“We are building what we can afford now to make the experience better for users and to accommodate additional airlines’ flights,” said Jon Stout, the airport manager.

The expanded terminal, expected to cost $12 million to $14 million and to open in early 2019, will be designed to allow future expansion up to 100,000 square feet, he said. While construction is underway, a $700,000 tent-style temporary space will accommodate security screening and passenger waiting.

The $4 million parking lot expansion involves paving a 4-acre area that includes the overflow lot, giving the airport a total of 450 to 500 spaces that should be ready by late 2017, Stout said. The financial plan envisions a final $20 million bond, enough to cover cost increases, he said.

Ben Stone, executive director of the Sonoma County Economic Development Board, said it makes sense to prepare for more people flying in and out of Wine Country.

“We know the trend is for more travel. The world is flying in increasing numbers,” he said. “I think there’s going to be a demand for more service.”

Stone noted that he has been at the airport when it was hard to find a space in the long-term parking lot.

“They don’t have much parking here,” said Steve DuCharme of San Diego, having a beer and sandwich for lunch Wednesday on the airport’s outdoor patio. DuCharme, a gaming commissioner for the Graton Resort & Casino, flies to Santa Rosa once a month for commission meetings.

“This is a no-frills airport,” he said, calling the bar and restaurant its best features. “I really have no complaints.”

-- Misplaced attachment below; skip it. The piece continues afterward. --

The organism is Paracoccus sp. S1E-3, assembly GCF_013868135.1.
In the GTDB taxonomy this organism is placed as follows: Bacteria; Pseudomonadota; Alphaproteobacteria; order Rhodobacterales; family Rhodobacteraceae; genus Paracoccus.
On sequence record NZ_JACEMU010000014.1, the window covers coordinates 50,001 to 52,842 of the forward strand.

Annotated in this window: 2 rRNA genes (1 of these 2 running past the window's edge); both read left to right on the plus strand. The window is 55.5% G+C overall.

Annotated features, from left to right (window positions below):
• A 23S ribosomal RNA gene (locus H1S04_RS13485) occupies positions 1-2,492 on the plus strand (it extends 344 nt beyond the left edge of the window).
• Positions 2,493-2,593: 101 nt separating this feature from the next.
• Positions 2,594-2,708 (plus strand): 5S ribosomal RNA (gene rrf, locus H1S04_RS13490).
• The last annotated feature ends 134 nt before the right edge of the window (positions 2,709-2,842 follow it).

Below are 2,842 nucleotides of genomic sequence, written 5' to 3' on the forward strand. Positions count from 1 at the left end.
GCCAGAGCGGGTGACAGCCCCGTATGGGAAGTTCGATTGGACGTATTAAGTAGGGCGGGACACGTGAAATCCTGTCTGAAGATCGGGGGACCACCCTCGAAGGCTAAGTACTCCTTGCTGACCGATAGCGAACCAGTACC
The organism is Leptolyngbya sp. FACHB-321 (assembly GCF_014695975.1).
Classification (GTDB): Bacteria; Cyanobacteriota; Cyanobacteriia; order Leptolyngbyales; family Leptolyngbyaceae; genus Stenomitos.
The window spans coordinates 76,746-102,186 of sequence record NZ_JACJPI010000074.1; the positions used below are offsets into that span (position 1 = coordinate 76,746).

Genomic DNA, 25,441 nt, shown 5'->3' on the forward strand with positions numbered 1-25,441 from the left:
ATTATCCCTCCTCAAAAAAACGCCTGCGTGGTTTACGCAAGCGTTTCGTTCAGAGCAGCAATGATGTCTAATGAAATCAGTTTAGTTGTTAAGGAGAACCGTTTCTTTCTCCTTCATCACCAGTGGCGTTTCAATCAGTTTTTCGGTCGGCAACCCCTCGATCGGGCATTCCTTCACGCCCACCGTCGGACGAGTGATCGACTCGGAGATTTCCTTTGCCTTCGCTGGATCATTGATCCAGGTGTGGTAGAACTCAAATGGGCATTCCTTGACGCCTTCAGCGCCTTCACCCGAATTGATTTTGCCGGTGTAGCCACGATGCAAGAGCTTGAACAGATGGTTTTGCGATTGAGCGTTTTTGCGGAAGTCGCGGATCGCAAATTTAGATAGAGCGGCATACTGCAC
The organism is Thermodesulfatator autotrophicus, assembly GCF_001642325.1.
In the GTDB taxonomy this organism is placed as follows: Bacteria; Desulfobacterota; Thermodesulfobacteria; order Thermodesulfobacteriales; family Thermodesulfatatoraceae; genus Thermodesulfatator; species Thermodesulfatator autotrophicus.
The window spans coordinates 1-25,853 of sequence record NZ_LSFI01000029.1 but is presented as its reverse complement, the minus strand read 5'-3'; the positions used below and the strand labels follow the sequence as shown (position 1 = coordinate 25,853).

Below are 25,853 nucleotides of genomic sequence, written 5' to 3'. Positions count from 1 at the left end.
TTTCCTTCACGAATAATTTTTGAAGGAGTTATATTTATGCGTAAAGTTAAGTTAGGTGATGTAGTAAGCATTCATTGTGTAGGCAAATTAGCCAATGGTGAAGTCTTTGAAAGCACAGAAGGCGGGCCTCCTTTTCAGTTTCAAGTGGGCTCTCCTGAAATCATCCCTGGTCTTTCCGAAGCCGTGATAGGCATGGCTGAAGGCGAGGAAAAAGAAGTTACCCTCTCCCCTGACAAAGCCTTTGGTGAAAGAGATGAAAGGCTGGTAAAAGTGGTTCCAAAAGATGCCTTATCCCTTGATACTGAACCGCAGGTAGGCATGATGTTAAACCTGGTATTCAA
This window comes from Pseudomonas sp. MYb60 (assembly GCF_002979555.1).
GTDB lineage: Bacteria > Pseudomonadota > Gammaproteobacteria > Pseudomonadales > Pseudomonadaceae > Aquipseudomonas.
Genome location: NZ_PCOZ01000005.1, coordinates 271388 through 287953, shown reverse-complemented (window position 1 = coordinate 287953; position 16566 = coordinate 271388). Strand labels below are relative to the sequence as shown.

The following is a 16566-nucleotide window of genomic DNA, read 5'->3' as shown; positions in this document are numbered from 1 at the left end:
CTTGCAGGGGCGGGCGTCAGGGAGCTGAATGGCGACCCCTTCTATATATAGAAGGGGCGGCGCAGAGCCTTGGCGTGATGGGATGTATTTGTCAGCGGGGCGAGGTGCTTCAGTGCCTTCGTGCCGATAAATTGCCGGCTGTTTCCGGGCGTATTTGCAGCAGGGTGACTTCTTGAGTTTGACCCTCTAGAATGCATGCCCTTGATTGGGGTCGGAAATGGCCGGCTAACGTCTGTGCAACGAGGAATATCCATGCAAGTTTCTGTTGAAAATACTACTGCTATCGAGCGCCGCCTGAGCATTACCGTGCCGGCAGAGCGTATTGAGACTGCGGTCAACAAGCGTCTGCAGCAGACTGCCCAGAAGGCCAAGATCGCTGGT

Bill Lamkin, a St. Helena resident who usually flies out of Sacramento or San Francisco, said he was using the Sonoma County Airport for the first time for a business trip to Los Angeles.

“It seems nice in here,” he said, noting the terminal is a bit small. “I would think an expansion is a good thing.”

Meanwhile, Stout is hard at work lining up more air traffic.

The airport’s current agreement with Alaska sets a maximum of 10 flights a day, and a new agreement — which Stout hopes to present to the supervisors next month — would boost the cap to 13 flights a day.

“We’re very happy with them; they’re happy with us,” he said.

Stout hopes to see Alaska add a second daily flight to both San Diego and Orange County next summer, bringing the airline to 10 flights a day; the airline operates eight daily flights during summer. He’s also talked to Alaska about adding Burbank and Hawaii as destinations, but he said the airline is not ready to commit to them yet.

Expansion of the airport’s main runway to 6,000 feet two years ago allows it to handle long-haul jets like a Boeing 737.

By summer of 2021, the airport anticipates 14 to 16 flights a day, and Stout said each new flight, with 70 seats, adds $20 million to the county’s economy and creates 70 jobs.

The airport’s “primary goal,” Stout said, is to secure an eastward connection to an air traffic hub, such as Denver, enabling passengers to connect with flights to the rest of the country.

A United Airlines link to Denver is the most appealing option, he said.

You can reach Staff Writer Guy Kovner at 707-521-5457 or guy.kovner@pressdemocrat.com. On Twitter @guykovner.